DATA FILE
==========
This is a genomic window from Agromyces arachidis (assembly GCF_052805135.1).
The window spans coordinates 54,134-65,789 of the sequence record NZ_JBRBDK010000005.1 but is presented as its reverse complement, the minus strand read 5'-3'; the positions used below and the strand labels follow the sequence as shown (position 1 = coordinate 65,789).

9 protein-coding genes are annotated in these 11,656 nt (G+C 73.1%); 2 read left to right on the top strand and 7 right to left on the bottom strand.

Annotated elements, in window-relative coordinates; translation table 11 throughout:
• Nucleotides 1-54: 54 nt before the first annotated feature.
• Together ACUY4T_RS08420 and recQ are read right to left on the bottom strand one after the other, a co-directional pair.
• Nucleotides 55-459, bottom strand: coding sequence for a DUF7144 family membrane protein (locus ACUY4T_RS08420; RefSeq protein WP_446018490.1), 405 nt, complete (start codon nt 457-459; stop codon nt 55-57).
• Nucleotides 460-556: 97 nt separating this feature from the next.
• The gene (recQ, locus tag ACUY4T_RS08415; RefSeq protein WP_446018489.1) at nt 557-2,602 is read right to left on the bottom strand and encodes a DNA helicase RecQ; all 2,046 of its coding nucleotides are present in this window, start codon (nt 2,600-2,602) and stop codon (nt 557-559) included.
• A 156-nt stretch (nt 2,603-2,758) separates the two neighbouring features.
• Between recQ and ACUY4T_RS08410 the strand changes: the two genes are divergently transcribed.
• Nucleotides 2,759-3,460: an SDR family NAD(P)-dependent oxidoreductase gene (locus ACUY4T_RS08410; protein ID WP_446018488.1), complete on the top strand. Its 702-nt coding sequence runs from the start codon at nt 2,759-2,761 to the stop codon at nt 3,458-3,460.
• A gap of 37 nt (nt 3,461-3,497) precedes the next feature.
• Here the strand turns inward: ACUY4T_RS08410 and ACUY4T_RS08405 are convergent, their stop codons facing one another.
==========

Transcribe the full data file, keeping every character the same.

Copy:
This is a genomic window from Agromyces arachidis (assembly GCF_052805135.1).
The window spans coordinates 54,134-65,789 of the sequence record NZ_JBRBDK010000005.1 but is presented as its reverse complement, the minus strand read 5'-3'; the positions used below and the strand labels follow the sequence as shown (position 1 = coordinate 65,789).

9 protein-coding genes are annotated in these 11,656 nt (G+C 73.1%); 2 read left to right on the top strand and 7 right to left on the bottom strand.

Annotated elements, in window-relative coordinates; translation table 11 throughout:
• Nucleotides 1-54: 54 nt before the first annotated feature.
• Together ACUY4T_RS08420 and recQ are read right to left on the bottom strand one after the other, a co-directional pair.
• Nucleotides 55-459, bottom strand: coding sequence for a DUF7144 family membrane protein (locus ACUY4T_RS08420; RefSeq protein WP_446018490.1), 405 nt, complete (start codon nt 457-459; stop codon nt 55-57).
• Nucleotides 460-556: 97 nt separating this feature from the next.
• The gene (recQ, locus tag ACUY4T_RS08415; RefSeq protein WP_446018489.1) at nt 557-2,602 is read right to left on the bottom strand and encodes a DNA helicase RecQ; all 2,046 of its coding nucleotides are present in this window, start codon (nt 2,600-2,602) and stop codon (nt 557-559) included.
• A 156-nt stretch (nt 2,603-2,758) separates the two neighbouring features.
• Between recQ and ACUY4T_RS08410 the strand changes: the two genes are divergently transcribed.
• Nucleotides 2,759-3,460: an SDR family NAD(P)-dependent oxidoreductase gene (locus ACUY4T_RS08410; protein ID WP_446018488.1), complete on the top strand. Its 702-nt coding sequence runs from the start codon at nt 2,759-2,761 to the stop codon at nt 3,458-3,460.
• A gap of 37 nt (nt 3,461-3,497) precedes the next feature.
• Here the strand turns inward: ACUY4T_RS08410 and ACUY4T_RS08405 are convergent, their stop codons facing one another.